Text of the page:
LETTER | It is just so funny. When our corruption index is down, someone in authority decided to formulate and start our own index to gauge the country’s performance in the fight against corruption.
Before this, we have heard of arguments like “I did it my way” and “development following our own mould” whenever we want to justify going against international norms or standards.
We behave as if our country is under constant siege. We hold on to the notion that other countries are jealous of our success. Their criticism and negative comments were motivated by bad intention and jealousy.
Seriously, if we find a country doing better than us, are we going to argue that the methodology used in the study is faulty? Are we going to say that the comparative study has used the wrong criteria? I think there will be no end to this.
Comparative studies must meet objective, independent, and verifiable criteria. Otherwise, it is merely a “syiok sendiri” (navel-gazing) study.
When we conduct our own performance study, we violate objectivity because we are an interested party.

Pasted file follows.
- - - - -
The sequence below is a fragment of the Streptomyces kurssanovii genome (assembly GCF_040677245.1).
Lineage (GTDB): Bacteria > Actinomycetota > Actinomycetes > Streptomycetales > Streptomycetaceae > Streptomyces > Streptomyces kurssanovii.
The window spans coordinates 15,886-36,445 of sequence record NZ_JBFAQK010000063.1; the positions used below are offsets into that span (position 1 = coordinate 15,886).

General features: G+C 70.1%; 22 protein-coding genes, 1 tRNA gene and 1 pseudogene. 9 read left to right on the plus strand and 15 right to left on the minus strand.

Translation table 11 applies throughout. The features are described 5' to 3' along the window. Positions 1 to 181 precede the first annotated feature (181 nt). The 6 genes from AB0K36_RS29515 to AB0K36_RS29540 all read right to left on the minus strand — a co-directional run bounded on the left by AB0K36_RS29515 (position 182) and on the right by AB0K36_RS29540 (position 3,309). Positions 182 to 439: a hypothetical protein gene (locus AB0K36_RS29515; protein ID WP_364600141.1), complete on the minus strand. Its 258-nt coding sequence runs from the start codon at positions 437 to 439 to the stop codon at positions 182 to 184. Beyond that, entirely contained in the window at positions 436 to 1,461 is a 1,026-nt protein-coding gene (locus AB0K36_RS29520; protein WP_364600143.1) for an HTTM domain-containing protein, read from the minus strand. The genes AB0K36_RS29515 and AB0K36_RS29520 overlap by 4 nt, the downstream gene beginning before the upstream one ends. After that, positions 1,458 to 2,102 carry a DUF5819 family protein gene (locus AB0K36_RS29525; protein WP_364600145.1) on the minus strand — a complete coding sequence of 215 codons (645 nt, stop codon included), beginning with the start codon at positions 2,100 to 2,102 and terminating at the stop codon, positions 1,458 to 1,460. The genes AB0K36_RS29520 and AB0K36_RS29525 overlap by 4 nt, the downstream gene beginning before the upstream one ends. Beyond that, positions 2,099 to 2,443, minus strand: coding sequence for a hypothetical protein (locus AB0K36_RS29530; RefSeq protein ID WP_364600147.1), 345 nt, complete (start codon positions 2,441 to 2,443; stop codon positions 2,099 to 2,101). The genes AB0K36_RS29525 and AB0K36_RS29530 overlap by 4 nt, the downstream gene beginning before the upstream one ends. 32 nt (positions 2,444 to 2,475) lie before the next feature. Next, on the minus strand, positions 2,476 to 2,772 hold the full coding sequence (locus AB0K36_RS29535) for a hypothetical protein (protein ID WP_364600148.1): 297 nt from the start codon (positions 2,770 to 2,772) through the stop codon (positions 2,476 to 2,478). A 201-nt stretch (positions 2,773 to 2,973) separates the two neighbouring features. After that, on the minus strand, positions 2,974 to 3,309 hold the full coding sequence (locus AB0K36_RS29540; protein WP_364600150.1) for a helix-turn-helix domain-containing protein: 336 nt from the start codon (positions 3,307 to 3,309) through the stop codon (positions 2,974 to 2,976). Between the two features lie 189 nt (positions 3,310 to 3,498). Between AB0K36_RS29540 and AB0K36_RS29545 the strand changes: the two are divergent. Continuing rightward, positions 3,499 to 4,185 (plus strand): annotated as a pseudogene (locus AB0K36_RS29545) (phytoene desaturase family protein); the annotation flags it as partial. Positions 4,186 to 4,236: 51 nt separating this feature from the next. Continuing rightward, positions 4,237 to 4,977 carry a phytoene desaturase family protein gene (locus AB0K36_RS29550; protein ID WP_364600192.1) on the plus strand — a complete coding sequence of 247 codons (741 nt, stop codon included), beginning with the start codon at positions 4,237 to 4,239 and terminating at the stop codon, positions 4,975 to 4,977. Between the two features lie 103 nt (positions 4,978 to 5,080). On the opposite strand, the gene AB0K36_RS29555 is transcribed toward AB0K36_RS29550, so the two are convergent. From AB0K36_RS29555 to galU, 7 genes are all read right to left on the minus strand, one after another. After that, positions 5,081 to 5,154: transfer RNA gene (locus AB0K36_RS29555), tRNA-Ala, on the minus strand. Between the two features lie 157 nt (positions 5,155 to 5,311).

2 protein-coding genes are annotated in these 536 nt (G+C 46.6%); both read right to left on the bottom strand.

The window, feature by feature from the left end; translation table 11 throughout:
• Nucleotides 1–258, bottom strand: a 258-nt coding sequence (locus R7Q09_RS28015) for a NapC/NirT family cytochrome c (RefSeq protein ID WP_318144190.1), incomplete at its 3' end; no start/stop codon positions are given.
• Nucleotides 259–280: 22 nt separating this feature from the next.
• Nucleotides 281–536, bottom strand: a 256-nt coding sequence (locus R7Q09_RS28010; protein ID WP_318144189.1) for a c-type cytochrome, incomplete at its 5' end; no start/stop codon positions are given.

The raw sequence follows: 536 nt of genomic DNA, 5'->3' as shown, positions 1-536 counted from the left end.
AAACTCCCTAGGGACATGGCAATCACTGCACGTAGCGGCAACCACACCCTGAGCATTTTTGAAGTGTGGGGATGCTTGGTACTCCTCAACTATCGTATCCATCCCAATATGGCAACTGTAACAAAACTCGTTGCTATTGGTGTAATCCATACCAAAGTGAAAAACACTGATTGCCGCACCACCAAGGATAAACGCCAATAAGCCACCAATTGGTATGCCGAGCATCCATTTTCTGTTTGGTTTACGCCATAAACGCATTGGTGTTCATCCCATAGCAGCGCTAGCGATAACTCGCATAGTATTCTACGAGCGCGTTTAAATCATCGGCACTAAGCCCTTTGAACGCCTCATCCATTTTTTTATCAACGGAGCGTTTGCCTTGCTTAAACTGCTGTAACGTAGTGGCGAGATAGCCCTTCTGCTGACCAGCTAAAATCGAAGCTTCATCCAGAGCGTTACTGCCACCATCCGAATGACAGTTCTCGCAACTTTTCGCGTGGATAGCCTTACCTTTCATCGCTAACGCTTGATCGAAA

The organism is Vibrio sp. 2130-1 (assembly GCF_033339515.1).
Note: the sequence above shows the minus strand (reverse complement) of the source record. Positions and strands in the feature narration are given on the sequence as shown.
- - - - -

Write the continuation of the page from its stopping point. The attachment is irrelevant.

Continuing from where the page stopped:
We can claim “heaven and earth” in our efforts to achieve certain targets, but ultimately it is not for us to trumpet.
We can’t set our own criteria and then use the results to compare performance with other countries. That is comparing apples to oranges.
We also can’t pre-establish performance targets and then find criteria and measurements that are able to support such targets. That is dishonesty and cheating.
Sometimes we could be delusional in our efforts. We think we are doing a great job by focusing 80 percent of our resources to solve only 20 percent of our problems. That is input driven, not output or outcome oriented. We are pretending to be busy. Alternatively, we are busy for nothing.
There is another reason why we like to have our own studies and performance indices. We try to hide our deficiency and weaknesses in statistical/empirical mumble jumble.
My suggestion is we should try to refrain from indulging in meaningless studies. Nowadays, people are very aware of not just fake news, but also “faulty” studies.
The views expressed here are those of the author/contributor and do not necessarily represent the views of Malaysiakini.